[m-dev.] some issues I noticed while working on string.m

Zoltan Somogyi zoltan.somogyi at runbox.com
Sun Nov 16 19:43:15 AEDT 2014

On Sun, 16 Nov 2014 19:16:54 +1100 (AEDT), Julien Fischer <jfischer at opturion.com> wrote:
> > Thing 3
> >
> > The MR_set_code_unit function was added (as MR_set_char) by Fergus
> > exactly 14 years ago, on 16 nov 2000. For speed, I want to remove
> > the workaround that this function represents. Who has the oldest
> > gcc version installed on their machine? If that doesn't need
> > this workaround, then I think we can safely delete it. On my
> > machine, it is gcc 4.6.
> I will try it with older versions of GCC and let you know how it goes.
> (I'm fairly sure that workaround, and indeed any others related to
> egcs could be removed now.)

I think so too, but wanted to be sure, which is why I asked the question.

> > Thing 4
> >
> > Do the types line and text_file really belong in string.m? To me,
> > they seem to belong more in string.m, next to the comment that
> > says "Line oriented streams". Any opinions?
> I assume you mean stream.m rather than string.m the second time.

Yes, I did.

> That
> isn't the right place IMO.  The instances that use those types are in
> the io module.  The types are needed so that we can support separate
> readers for text files, lines and arbitrary strings.  Since both types
> represent kinds of string I see no problem with them being defined in
> the string module.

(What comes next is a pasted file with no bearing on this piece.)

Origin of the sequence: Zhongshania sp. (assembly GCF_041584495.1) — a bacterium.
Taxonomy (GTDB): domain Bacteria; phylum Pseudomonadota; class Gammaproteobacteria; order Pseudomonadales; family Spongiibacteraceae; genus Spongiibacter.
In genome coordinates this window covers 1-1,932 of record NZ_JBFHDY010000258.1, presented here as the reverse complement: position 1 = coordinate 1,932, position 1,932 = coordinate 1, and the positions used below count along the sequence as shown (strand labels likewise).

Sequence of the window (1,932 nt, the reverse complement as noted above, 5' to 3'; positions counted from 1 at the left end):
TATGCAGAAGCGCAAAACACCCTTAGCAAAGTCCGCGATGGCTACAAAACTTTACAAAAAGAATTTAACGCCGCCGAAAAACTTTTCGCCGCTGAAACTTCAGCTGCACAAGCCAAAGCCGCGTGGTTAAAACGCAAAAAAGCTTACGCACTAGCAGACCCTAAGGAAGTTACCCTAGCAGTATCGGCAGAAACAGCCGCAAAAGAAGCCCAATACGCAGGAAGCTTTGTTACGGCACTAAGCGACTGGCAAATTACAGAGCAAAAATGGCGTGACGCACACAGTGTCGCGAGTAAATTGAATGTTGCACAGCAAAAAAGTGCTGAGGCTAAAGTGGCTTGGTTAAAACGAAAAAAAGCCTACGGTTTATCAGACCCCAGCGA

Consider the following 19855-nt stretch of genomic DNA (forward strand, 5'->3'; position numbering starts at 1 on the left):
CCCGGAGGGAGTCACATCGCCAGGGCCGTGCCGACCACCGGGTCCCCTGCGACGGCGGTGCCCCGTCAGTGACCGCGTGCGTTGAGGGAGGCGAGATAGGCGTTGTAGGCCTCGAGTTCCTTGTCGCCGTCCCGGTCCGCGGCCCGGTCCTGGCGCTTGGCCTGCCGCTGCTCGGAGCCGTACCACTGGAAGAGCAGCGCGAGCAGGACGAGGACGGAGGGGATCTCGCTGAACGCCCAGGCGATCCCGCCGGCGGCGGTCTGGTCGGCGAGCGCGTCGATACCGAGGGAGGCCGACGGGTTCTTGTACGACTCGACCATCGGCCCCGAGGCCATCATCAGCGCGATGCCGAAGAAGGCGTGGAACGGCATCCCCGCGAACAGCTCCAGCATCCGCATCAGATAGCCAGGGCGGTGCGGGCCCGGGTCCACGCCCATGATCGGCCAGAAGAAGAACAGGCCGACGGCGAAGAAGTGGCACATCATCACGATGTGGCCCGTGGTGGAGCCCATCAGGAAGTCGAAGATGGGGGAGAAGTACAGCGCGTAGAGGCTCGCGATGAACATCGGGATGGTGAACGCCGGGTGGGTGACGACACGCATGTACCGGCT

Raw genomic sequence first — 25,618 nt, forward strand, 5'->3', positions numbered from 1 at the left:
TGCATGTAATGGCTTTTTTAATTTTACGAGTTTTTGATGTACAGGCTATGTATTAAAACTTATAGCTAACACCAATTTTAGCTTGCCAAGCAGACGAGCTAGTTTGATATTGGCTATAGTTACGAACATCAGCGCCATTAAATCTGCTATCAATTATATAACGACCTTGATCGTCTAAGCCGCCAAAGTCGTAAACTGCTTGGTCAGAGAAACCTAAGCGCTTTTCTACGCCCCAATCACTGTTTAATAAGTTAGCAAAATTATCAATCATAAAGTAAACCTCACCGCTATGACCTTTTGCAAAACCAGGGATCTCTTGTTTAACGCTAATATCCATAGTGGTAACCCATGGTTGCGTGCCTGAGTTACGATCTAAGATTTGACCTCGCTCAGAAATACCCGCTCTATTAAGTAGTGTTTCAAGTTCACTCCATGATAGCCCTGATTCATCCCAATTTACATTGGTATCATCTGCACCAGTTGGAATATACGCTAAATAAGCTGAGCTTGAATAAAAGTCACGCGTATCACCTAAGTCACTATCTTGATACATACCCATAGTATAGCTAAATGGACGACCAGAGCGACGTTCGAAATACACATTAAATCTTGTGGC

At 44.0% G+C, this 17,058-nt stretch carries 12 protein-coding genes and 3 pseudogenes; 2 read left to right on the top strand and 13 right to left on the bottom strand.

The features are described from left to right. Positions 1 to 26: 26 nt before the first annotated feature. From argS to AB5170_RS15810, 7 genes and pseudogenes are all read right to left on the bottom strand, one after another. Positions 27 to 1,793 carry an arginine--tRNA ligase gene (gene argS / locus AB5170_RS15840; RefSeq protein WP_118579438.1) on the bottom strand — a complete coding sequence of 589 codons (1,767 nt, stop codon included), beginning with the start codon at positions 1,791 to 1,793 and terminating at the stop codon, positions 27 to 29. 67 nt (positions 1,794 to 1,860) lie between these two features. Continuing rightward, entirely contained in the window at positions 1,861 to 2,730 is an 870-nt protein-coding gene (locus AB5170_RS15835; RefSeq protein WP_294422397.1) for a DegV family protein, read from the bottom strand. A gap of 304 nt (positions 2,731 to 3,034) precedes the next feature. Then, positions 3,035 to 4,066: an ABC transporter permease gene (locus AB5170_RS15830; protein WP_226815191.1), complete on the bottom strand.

They are not used by the string module, and represent a semantic
view imposed on strings by some other entity. Nothing in string.m itself
uses this view.

From what you say, maybe they should go into io.m, next to the
instance declarations that use them.

> > We can avoid those unnecessary recompilations by either
> >
> > - adding an option to foreign_decl directives that allows users to tell the
> >  compiler that it can leave out the #line directive, probably because
> >  the foreign code is unlikely to yield error messages; or
> > - we can simply never write out #line directives in such cases, figuring
> >  that this is true for a large majority of the things people put in
> >  foreign_decl pragmas.
> I have found writing out the #line directives to be useful when writing
> bindings to C libraries.  I have no objections to adding a command line
> option to control this and not enabling it by default.

At the moment, foreign_decl pragmas have an optional second argument,
which may only be "local". I was thinking of allowing this second arg
to also be something else, which says "not local, but don't generate #line
directives for me". That wouldn't be *that* much harder to implement,
would give a finer grain of control, and wouldn't require users who get
a C compiler error to hunt in the user guide for the name of the option
to turn on #line directives in .mh files.


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